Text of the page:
Night Sky's Summer Triangle Illuminates Star Deception
This sky map shows the location of the bright stars Vega, Altair and Deneb in the eastern night sky in summer 2012. The stars form the Summer Triangle visible in North Hemisphere night skies.
CREDIT: Starry Night Software
As darkness falls on these balmy July evenings, the famous "Summer Triangle" is high in the eastern night sky.
This seasonal triangle is composed of three of the brightest stars in the night sky, each of which is the brightest star in its own constellation. The brightest of the bunch is the bluish-white star Vega in Lyra, the Lyre. Next up is the yellow-white Altair in Aquila, the Eagle, with the white Deneb,in Cygnus, the Swan, rounding out the trio.
Sometimes when I find myself outdoors and giving an impromptu talk on the night sky, I’ll direct my audience’s attention to the Summer Triangle. Then I’ll ask two questions.
First, what order of brightness are the three stars, from the brightest to the faintest? This question is rather easy to answer since it is obvious that Vega is by far the brightest of the trio, appearing to shine twice as bright as Altair and more than three times brighter than Deneb.
It's then that I follow up with my second question:
In terms of luminosity, what would be the ranking of the three stars? In other words, which star is the most luminous of the trio? [10 Night Sky Misconceptions Explained]
If someone fails to understand the difference between brightness and luminosity, I’ll bring up the following analogy: Pretend you’re outside at night with two friends. One of them has a powerful 5-cell flashlight and the other a tiny penlight flashlight.
Your friend with the 5-cell flashlight walks a distance of 600 feet before he turns the light on and ultimately shines it toward you. Now your other friend walks a distance of only 10 feet, and from that distance shines the tiny penlight bulb in your direction.
Question: From your vantage point, which appears brighter: the light from the 5-cell flashlight or the much-smaller penlight flashlight? Obviously, it is the penlight.
But now, which light is more luminous? It is 5-cell flashlight, but since it is 60 times farther away, it doesn’t appear as bright as the much closer penlight!
The same explanation can be used when speaking of the luminosity of the three stars in our Summer Triangle.
Astronomers know that Vega clearly is more luminous compared to Altair, because it’s situated at a greater distance from us. Altair is just 17 light-years away, while Vega is 25 light-years away.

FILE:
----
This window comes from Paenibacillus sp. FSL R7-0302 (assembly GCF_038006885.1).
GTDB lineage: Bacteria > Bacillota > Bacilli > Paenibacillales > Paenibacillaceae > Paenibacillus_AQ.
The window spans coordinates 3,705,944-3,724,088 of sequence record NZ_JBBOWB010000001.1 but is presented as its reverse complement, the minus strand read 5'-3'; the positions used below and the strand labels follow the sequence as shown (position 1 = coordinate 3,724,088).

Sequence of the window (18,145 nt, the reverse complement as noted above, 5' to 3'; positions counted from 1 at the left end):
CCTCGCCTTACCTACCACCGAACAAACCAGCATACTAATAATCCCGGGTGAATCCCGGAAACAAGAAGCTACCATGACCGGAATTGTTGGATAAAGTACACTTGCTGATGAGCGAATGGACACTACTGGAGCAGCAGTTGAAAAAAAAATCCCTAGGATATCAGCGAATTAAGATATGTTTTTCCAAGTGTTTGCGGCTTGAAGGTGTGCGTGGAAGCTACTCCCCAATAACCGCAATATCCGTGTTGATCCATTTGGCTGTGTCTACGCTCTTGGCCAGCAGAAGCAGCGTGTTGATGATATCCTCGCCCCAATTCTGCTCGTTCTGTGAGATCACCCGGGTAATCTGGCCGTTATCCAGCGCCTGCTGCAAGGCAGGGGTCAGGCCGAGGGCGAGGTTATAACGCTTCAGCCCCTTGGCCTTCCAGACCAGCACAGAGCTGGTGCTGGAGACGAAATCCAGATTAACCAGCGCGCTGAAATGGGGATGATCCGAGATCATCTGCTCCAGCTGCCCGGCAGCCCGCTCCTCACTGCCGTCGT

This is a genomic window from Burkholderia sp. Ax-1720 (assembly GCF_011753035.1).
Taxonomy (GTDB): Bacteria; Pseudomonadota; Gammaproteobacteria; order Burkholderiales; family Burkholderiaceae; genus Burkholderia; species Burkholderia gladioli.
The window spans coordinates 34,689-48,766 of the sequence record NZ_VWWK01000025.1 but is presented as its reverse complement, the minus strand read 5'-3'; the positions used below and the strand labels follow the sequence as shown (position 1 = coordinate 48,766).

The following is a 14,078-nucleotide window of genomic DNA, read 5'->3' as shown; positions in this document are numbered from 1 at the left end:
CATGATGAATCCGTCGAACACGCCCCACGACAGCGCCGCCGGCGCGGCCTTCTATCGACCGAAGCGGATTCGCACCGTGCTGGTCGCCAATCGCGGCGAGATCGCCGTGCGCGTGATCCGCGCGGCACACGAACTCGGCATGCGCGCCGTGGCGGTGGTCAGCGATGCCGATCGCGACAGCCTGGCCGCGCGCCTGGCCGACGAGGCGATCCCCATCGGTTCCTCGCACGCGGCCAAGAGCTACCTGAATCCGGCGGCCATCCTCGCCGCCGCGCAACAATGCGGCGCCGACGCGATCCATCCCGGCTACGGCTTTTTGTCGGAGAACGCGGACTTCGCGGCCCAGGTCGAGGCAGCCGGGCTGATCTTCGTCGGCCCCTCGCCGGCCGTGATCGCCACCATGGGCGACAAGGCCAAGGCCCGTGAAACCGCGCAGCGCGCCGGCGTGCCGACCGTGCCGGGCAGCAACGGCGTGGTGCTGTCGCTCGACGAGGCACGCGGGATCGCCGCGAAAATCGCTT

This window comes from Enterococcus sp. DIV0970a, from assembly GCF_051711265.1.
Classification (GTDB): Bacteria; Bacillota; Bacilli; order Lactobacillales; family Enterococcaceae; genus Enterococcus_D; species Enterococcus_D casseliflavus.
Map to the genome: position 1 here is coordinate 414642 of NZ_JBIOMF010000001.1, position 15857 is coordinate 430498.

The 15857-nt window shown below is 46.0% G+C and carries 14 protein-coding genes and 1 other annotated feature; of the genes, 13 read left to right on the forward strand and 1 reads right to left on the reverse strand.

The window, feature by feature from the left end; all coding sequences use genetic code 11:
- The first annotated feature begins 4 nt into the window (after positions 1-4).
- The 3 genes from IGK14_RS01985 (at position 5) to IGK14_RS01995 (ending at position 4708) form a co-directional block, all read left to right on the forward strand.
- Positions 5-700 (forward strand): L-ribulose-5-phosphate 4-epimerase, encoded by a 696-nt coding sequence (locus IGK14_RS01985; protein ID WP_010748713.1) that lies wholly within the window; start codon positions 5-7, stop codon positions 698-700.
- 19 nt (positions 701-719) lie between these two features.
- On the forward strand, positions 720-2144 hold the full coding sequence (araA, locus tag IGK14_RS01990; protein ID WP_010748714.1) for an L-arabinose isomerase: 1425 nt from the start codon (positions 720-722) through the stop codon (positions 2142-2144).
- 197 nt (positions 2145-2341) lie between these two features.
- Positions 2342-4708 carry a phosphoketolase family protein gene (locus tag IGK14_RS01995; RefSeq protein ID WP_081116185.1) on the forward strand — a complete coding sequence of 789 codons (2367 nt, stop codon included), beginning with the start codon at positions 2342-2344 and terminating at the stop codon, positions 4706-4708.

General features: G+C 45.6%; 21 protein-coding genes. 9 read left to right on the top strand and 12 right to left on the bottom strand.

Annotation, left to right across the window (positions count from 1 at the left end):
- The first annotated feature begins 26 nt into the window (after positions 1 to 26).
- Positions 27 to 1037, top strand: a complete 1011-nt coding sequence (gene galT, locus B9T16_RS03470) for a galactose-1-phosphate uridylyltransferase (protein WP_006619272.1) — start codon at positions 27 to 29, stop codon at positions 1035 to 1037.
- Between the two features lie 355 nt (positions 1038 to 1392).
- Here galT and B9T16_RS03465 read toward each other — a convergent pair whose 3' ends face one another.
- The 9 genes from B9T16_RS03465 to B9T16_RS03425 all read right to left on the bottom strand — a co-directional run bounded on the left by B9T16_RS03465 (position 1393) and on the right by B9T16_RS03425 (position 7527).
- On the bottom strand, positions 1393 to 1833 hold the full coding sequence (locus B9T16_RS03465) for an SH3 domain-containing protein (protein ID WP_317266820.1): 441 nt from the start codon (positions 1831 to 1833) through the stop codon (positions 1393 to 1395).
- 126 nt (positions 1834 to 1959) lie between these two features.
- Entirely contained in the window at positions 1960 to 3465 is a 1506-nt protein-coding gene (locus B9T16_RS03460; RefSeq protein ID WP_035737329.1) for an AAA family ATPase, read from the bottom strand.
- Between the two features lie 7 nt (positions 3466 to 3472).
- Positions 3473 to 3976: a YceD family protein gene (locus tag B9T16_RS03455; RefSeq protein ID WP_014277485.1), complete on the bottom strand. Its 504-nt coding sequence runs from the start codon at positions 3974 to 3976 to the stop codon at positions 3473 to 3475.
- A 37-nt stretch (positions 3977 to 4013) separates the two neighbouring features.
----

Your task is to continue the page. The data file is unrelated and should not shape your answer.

So, the light you see from Vega tonight started on its journey to Earth back in 1987; from Altair we’re looking at light from 1995. Compared to our sun, Altair is about 1 1/2 times larger and nine times brighter. Vega, however, is more than three times larger and 58 times more luminous.
But both Vega and Altair pale in comparison with Deneb, one of the greatest supergiant stars known. Deneb’s distance measures 1,500 light-years from Earth and the star possesses a luminosity now computed to be more than 85,000 times that of our sun.
Astronomers utilize absolute magnitudes for stars in which the lower the number, the brighter the object. This is the brightness that a star would have if all the stars were placed at the same distance from us. That distance is equal to 10 parsecs, or 32.6 light-years.
Were we able to move our sun out to this distance, it would appear to shine at a paltry magnitude of +4.8, meaning that it would appear as a moderately faint star; most people would need a night sky chart in order to identify it.
Altair would appear to shine at magnitude +2.1, just a trifle fainter than Polaris, the North Star. Vega would glow at magnitude +0.6, just a little brighter than Altair appears to us.
But Deneb would appear absolutely dazzling. Shining at magnitude –7.5, it would be readily visible both night and day, and appearing nearly 13 times brighter than Venus! But because its light takes fully 15 centuries to reach us, Deneb merely appears in our summer sky as a fairly conspicuous but by no means particularly notable star.
Which only goes to prove that even in astronomy, looks can be deceiving.
Joe Rao serves as an instructor and guest lecturer at New York's Hayden Planetarium. He writes about astronomy for The New York Times and other publications, and he is also an on-camera meteorologist for News 12 Westchester, New York.
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